In Grab’s colorful world of Amoebattle, your primary mission is to fulfill the role of a budding microbiologist by gathering the battle spoils of scientific data for the ultimate goal of defeating an infection that is running rampant through the world. Led by your cheeky artificially intelligent assistant AMI (who bears a resemblance to the iconic Reddit alien), you and your army of amoebae (you guessed it) do battle against a slew of microscopic predators using RTS-style maneuvers.
Amoebattle is the latest creation of Grab, a company that has been building an impressive repertoire of mobile titles over the past few years, such as Bloons Tower Defense 4 and BrainBuster. Grab is headed up by Anthony Borquez, the former VP of a little company called Konami; the video game giant’s stylistic influence is apparent throughout Grab’s library, and Ameobattle is no exception. The game not only offers a singular premise for an RTS but is rife with creative flair.
The orchestral soundtrack and visually stimulating watercolor-esque art style immediately set the scene for this delightfully addicting game. But one of the smartest aspects of Amoebattle is its sharp control scheme. While some hardcore gamers might balk at the idea of touchscreen controls for the RTS genre, the Amoebattle development team has simplified gameplay to take the frustration out of small screens and big fingers. Off-field buttons allow you to tap to select or deselect sets of units, while intuitive gestures, swipes, and holds help to refine your selections and battle actions.
Each mission begins with a different set of amoebae from which you, as a microbiologist, literally grow your army. By defeating enemies and snacking on the world’s microflora, you gain the stat points necessary to replicate your amoebae. Achieving “Well Fed” status gives an amoeba the ability to become two, and so on, for a maximum platoon of 25 multidisciplinary amoebae.
As you progress through Amoebattle missions, you gather DNA fragments from defeated enemies, and eventually build genomes as blueprints for mutating your own amoebae. Each type of amoeba has a different set of skills and stats, allowing you to create an epic microscopic army suited to each of the game’s twelve missions. This aspect of diversifying your army by triumphing over foes has a Pokémon-esque vibe, inspiring you to catch all of the game’s nine creatures. Some creatures are capable of long-range attacks, while others are more suited to melee moves or special attacks. The introduction of Probes in Mission 2 further expands the tactics available to your army, allowing you such strategic advantages as slowing foes and inflicting poison.
The interactive environments and varied mission parameters help to fully immerse you in the world of Amoebattle. For example, Mission 2 requires you to protect data-gathering probes from waves of attacking foes over a palpably real time period. Other missions offer puzzles that require careful strategic analysis, while yet others offer good ol’ fashioned stand-offs. Far too may strategy games suffer from a lack of variety when it comes to level design; halfway through the game, it can feel like you’re just fighting the same battles mission after mission (the Fire Emblem franchise comes to mind here), but not so with Amoebattle. On the contrary, Amoebattle’s missions, objectives and map designs are so varied and unique that, if anything, the game becomes increasingly difficult to put down as you progress towards the final missions.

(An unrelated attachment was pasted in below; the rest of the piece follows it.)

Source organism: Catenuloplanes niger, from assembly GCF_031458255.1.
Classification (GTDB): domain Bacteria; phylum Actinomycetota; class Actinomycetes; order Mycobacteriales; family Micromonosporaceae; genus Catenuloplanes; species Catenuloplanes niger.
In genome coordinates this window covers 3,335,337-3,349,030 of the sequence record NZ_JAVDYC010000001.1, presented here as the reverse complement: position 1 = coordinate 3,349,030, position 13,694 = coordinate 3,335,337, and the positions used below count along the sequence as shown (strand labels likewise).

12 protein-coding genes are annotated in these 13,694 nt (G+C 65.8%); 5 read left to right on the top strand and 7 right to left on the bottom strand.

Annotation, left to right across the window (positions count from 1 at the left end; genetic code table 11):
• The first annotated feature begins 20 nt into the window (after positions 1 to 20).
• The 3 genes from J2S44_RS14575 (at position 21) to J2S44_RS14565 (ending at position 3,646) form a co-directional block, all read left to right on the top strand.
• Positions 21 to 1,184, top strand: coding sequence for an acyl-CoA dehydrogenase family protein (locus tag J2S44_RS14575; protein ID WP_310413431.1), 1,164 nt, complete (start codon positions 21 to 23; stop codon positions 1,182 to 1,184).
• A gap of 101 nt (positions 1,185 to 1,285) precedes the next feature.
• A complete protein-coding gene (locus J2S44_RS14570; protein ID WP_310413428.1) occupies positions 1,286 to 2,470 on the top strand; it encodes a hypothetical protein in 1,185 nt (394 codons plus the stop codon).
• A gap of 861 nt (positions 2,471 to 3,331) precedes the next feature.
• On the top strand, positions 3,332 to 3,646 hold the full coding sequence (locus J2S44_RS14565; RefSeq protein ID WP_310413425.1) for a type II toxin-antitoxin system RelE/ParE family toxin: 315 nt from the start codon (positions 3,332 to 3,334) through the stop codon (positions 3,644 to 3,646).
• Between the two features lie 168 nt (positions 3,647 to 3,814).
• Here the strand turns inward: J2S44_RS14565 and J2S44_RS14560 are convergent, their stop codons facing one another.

Unfortunately for some players with older phones, larger battles equate to greater lag. The sprite slowdown isn’t an issue for more powerful mobile processors, but it can render the game unplayable on older devices. Multitouch capability is also a must for Amoebattle; otherwise, you’re left tapping the mini-map to move your camera around the map, which is an ultimately clumsy and inaccurate way to proceed in a genre that requires both speed and accuracy.
The lack of multiplayer is another aspect that leaves something to be desired, and this critic shaking her head. Amoebattle is limited to a linear campaign mode, and (aside from little-used Google+ achievements) offers no incentive for replay. If Grab decided to open Amoebattle up for MMO play, the game could easily skyrocket from “played it, liked it” to a place of longevity in gamer hearts en masse.
But don’t let these objections ruin your first play through; Amoebattle is definitely a rarity among mobile RTSs that is well worth the investment. The fun and engaging gameplay more than makes up for the game’s multiplayer shortcomings, and the aesthetic experience of the art and soundtrack do well to add another dimension of enjoyment the microscopic world. You can spend 99 cents at your local fast food joint on a lamp-heated burger that you demolish in a minute, or you can spend 99 cents to beat the organelles out of some microscopic prey for a solid few hours. The burger ranks about ½ star out of 5 in this critic’s book, while Amoebattle earns a far-tastier score.
Amoebattle is aesthetically pleasing and fun for all ages, while still remaining an engaging and challenging real-time strategy game for hardcore gaming veterans.